• Renegotiate with suppliers and vendors. Just like you would do with the bank, make sure your product and service costs are competitive. Renegotiate with your vendors and suppliers on a six-month or yearly basis, and always deal with decision makers who have the authority to give you better rates.
  • Review staffing needs, wages and commissions. Of course you want to treat your staff well and reward good performance, but keep an eye on this category of spending to ensure it’s kept at an appropriate level. If you offer a rewards program, make sure you can afford to deliver staff rewards as promised. Renegotiate commissions every year, and make sure your staffing levels are appropriate to the needs of your business.
  • Cut invisible costs. There are expenses in every business that go unnoticed and can be eliminated from the budget. Take a close look at all of your expenses, and identify any extras or amenities you can live without. Some examples are:

> Magazine subscriptions
> Brand-name office supplies
> Daily snacks and refreshments
> Brand name coffee or tea
> High end marketing materials

Increase Prices

  • Don’t be afraid to boost prices by 10%. Many business owners are afraid they will lose customers if they increase their prices, but this is rarely true. Most customers won’t notice a hike in prices, so you’ll lose very few.
  • Make sure your prices are higher than your cost. Obviously, you might think, but make sure you consider not only the cost of providing the product or service to your customers, but the cost to you if you do not sell all the items that you ordered. Build room in your prices to accommodate fluctuations in sales volume.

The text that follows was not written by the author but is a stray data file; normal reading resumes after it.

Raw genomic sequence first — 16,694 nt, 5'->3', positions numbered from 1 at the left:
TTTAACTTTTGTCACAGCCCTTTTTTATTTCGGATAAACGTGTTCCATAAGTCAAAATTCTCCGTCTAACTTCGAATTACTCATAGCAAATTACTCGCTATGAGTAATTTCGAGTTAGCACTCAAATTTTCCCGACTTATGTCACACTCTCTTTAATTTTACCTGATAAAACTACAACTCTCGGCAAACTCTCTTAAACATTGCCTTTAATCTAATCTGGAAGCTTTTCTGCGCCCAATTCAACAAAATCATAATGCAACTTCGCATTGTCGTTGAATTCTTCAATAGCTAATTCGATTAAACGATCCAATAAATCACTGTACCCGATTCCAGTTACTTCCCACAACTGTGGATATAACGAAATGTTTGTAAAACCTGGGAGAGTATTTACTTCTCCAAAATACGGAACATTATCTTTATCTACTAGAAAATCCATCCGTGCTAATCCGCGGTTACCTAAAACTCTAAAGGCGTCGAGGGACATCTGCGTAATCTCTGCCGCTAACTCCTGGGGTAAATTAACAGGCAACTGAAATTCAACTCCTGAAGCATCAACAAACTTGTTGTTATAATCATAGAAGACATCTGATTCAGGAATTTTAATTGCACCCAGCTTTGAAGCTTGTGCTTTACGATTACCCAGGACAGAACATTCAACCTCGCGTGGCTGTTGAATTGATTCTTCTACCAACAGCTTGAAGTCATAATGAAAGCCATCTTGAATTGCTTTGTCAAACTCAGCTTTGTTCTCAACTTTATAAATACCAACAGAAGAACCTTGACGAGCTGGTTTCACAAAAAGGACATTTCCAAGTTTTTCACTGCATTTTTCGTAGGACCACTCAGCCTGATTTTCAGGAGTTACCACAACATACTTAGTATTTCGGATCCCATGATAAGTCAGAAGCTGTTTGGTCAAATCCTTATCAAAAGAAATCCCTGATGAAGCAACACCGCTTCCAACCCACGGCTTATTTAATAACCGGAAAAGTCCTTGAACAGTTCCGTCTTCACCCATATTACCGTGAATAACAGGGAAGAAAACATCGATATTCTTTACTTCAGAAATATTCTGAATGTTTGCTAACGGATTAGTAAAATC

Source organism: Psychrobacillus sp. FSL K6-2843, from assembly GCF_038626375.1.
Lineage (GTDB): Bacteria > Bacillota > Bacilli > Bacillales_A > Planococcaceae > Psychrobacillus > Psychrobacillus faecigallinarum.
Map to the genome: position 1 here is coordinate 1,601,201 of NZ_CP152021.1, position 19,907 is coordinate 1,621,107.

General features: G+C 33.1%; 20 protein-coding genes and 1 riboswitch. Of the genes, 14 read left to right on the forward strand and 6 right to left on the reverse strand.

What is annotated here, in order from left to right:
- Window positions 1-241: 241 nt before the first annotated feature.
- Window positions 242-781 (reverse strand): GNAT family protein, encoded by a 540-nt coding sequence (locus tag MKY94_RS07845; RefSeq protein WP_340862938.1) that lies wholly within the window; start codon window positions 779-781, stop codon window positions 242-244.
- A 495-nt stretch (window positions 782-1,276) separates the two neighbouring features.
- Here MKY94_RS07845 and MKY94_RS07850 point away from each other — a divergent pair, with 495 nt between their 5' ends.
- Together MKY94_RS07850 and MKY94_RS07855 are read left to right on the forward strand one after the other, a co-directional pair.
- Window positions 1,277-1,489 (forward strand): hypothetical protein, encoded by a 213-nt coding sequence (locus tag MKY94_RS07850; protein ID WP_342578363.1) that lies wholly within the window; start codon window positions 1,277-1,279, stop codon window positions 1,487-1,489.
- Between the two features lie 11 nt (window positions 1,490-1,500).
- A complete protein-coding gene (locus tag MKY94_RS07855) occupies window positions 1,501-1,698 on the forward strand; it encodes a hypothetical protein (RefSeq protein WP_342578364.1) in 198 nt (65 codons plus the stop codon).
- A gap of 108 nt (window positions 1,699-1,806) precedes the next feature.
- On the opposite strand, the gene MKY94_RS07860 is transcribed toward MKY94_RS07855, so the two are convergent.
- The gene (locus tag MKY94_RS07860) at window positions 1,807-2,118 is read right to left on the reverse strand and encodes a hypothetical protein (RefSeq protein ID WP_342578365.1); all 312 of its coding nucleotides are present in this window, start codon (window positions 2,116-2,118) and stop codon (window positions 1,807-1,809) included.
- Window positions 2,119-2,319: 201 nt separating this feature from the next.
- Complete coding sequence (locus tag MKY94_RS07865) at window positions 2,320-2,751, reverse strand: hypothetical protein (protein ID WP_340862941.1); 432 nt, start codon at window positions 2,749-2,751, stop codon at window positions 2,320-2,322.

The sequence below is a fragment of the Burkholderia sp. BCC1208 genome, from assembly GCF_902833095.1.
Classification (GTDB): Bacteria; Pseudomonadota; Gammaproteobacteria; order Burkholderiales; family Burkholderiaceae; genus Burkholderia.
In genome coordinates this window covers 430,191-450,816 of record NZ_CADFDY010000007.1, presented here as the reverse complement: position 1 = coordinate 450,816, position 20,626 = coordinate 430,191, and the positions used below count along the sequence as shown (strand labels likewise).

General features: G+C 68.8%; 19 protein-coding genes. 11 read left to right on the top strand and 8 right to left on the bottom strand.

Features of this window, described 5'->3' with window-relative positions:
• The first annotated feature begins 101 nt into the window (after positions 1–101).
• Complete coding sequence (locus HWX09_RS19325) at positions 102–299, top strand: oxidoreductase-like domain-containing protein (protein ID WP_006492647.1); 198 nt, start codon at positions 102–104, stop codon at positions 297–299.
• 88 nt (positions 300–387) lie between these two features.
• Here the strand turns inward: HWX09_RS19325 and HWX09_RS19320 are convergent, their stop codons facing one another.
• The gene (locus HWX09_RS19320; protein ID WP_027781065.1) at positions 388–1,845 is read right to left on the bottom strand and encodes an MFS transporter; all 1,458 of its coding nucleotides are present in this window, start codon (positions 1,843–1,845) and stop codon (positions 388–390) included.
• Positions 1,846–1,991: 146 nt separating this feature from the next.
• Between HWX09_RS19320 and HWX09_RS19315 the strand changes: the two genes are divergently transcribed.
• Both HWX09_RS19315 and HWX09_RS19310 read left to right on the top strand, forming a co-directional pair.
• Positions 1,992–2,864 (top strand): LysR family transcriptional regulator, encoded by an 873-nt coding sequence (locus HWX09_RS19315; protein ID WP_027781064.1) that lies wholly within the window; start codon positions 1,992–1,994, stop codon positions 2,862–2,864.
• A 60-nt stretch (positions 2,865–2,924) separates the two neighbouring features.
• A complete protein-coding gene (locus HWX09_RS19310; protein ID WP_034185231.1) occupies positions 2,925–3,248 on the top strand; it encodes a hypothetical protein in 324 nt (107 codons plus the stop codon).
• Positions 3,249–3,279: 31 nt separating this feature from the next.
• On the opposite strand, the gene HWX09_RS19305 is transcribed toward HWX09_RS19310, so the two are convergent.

• Include all expenses in your pricing. Remember that all your expenses need to be factored into your pricing structure. Include both the cost of providing your product or service, as well as the cost of running and maintaining your business. You could have huge margins, but if you don’t factor in operating expenses, you may have priced yourself out of business.
  • Price for perception. Price will impact how customers perceive your business and your product or service, so consider this when you are establishing your pricing strategy. Consider what customers would think would be ‘fair’, as well as what your competitor’s price is, the image you are trying to create, and the perceived value of your product or service.

Monitor your costs and profit margins carefully to ensure that your business is running as efficiently as possible.

As you can see, there are many factors that impact your profit margins and it’s easy to let them spin out of control and eat your bottom line. Keep a strict budget and establish clear protocols for spending and expenses.

Remember that unless you have healthy margins, no matter how much time, money and effort you spend attracting and converting customers, you’re not reaching your business’ true wealth potential.

Next week I want to walk you through a case study about a client of mine who enjoyed amazing results after working through the five-steps. I’ll show you how she managed to use the strategies in this program to triple her lead generation and spend less time doing it.

Thanks for tuning in!